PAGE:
• Both kinds of drivers would be subject to criminal record checks but Uber, not the city, would collect the results for UberX drivers, to be presented upon request by a city inspector. The city says that is akin to the way restaurants are responsible for ensuring servers are certified, and can be audited any time. Different kinds of UberX audits would happen daily.
  • Cab drivers’ licensing and training fees would be reduced in an effort to level the playing field.
  • Taxi companies, which now charge strictly regulated fares, would be allowed to discount prices on app- or phone-dispatched rides to remain competitive with Uber.
  • Only cabs would be allowed to pick up people hailing a ride on the street, said Mayor John Tory, in an interview Wednesday from San Francisco as he was about to leave for Asia on a trade trip.

Tory dismissed the idea there should be one set of regulations for all.

“The notion that the regulations were ever going to be exactly the same — you are dealing with two different businesses,” Tory said.

“Our goal is to provide equitable rules for the two parts of the industry and choice for the customers.”

Toronto police warn that a group of cab drivers has been swiping riders' bank cards as they pay — and then driving straight to ATM machines to empty bank accounts before victims even realize what's happened. Dozens of cab riders have been victimized across the city in recent weeks and the crimes are continuing daily, the lead investigator in the case said Friday.
Taxis parked at a Toronto taxi stand. photo by
Will the new regulations allow for UberX vehicles to share the Toronto HOV lanes with the T.T.C. and Taxis? photo by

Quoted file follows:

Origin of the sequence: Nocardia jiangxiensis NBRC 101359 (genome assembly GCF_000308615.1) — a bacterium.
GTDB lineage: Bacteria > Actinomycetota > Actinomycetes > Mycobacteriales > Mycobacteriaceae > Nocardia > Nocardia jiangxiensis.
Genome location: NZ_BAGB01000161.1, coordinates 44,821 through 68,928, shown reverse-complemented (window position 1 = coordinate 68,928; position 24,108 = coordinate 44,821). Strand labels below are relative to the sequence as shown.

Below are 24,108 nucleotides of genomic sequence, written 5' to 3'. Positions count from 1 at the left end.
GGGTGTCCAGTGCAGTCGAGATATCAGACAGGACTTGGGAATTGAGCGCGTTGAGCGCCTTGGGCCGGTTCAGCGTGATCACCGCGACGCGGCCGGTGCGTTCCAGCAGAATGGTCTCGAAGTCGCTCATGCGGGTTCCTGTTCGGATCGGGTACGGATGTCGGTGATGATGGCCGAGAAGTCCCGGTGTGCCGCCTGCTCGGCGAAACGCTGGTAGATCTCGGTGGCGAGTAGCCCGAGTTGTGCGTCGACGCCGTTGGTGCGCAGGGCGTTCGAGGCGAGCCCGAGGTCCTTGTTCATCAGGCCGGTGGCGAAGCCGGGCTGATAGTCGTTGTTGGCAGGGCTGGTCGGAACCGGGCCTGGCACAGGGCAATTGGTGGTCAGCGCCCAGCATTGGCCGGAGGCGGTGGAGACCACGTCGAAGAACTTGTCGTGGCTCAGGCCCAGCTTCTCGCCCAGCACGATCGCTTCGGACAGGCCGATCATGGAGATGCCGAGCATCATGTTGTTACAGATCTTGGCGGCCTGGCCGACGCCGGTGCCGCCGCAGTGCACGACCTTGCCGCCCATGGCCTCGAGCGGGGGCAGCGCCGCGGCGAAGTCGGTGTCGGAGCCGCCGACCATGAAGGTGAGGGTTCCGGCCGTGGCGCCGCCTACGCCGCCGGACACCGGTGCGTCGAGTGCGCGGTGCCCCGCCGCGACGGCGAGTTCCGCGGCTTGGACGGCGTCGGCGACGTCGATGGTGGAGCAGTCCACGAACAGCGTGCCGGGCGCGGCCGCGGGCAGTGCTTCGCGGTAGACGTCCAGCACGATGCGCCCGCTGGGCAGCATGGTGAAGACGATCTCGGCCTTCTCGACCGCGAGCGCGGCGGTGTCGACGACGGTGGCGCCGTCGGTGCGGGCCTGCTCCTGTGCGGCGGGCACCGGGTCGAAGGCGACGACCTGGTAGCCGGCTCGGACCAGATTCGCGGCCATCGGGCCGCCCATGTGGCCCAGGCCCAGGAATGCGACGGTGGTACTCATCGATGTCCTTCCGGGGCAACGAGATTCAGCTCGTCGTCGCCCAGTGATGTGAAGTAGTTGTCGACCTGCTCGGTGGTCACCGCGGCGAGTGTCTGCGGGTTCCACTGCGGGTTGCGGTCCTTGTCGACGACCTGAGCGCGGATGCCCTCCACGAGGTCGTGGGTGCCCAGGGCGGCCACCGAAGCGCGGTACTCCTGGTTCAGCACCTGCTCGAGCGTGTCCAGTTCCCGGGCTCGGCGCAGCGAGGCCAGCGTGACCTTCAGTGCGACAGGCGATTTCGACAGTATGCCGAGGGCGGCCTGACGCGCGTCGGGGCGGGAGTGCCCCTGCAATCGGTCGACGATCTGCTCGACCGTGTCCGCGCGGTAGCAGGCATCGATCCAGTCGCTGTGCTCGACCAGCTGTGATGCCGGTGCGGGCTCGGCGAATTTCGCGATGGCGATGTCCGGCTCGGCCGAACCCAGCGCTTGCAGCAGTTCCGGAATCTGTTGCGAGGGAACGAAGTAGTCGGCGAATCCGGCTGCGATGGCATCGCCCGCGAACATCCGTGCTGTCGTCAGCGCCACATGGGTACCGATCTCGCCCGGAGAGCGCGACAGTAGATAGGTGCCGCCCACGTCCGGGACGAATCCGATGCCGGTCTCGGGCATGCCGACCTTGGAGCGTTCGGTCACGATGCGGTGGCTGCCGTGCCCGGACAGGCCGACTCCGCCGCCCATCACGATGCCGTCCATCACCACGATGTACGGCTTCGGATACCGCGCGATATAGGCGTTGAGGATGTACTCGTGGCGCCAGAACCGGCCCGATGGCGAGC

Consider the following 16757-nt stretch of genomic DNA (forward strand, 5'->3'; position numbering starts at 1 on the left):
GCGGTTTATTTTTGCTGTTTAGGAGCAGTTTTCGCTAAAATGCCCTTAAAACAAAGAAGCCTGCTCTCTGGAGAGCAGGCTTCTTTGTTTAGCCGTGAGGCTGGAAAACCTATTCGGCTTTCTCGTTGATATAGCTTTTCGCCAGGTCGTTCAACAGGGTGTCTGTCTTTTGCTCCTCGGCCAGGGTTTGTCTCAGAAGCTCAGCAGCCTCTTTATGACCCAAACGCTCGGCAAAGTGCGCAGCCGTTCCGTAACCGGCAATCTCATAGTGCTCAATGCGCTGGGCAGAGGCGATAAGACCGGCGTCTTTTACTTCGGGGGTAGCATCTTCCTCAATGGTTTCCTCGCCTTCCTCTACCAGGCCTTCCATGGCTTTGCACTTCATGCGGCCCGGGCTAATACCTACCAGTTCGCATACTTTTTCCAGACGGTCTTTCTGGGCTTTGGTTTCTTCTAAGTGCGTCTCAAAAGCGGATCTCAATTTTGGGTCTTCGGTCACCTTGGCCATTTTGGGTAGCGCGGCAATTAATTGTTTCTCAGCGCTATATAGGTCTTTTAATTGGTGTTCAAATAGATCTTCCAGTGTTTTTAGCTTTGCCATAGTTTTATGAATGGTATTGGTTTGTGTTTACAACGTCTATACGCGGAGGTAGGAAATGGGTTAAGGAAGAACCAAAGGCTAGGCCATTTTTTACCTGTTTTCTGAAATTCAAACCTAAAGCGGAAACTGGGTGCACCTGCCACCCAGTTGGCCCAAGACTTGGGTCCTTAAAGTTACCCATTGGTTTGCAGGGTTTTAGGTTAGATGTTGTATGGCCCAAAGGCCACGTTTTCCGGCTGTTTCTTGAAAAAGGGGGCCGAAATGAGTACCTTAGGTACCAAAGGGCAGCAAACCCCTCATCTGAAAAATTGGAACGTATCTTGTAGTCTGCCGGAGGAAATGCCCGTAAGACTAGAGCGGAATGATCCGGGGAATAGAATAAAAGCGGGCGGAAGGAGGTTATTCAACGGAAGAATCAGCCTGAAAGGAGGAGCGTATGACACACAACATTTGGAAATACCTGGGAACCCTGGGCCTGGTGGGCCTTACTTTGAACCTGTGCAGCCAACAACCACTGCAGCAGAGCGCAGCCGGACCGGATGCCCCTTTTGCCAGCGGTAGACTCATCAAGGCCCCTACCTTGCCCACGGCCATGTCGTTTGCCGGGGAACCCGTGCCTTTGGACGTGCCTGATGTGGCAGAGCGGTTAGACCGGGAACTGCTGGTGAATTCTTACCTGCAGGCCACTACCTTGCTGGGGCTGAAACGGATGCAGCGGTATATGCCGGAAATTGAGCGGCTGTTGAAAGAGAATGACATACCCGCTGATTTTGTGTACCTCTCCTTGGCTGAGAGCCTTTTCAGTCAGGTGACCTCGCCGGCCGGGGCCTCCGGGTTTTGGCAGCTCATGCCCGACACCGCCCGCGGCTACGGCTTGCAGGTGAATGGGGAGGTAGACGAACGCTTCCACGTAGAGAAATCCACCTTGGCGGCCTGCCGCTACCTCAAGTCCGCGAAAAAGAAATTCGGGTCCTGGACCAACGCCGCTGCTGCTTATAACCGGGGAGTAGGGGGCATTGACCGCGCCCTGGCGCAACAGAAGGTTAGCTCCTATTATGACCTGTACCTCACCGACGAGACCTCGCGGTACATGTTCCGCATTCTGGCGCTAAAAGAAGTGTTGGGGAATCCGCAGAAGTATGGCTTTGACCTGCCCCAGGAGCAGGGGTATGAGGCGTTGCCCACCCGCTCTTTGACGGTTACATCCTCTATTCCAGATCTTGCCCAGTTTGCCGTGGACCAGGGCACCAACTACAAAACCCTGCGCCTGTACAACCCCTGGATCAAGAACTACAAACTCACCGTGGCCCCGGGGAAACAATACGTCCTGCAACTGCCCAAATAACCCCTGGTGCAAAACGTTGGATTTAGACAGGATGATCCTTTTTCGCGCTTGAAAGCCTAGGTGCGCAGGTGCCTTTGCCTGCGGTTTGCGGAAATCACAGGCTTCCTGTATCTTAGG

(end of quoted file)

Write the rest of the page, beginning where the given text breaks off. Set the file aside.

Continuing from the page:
Councillor Jim Karygiannis, city council’s most outspoken Uber critic and taxi defender, said he saw the report Wednesday and is not satisfied. He refused to discuss specifics but said “it’s disheartening, what I’ve seen.”

Whether Uber likes what it sees depends on the details — the company approves of specialized rules in Edmonton, but rejects those approved by Calgary’s council.

Despite her unhappiness with what she’s hearing about the two-tier system, Smith did not foresee drivers rushing to the streets in raucous anti-Uber protests like those seen in December, and which were threatened for February’s NBA all-star weekend.

“These proposed regulations have to go to city council, and we know for a fact there are a ton of city councillors who will have nothing to do with replacing safety standards,” Smith said.

Street signs located at a taxi stand. photo by

At Queen’s Park on Wednesday, Premier Kathleen Wynne said she is watching cities including Ottawa, which last week released its proposed regulations, and now Toronto try to accommodate technological change.

“The sharing economy is here to stay. We have to make sure how everyone is safe, how to make sure consumers are protected . . . ” Wynne said.

“At some point, (the Ontario government) will bring forward a provisional framework. But I do think it is important to recognize that the municipalities need to take the lead on this.”

The Ground Transportation Review (report on new regulations regarding taxi’s & UberX vehicles/drivers) will be considered by Toronto’s Licensing and Standards Committee at its April 14/16 meeting. Toronto will announce the report tomorrow at the City Hall at 9:30 a.m. photo by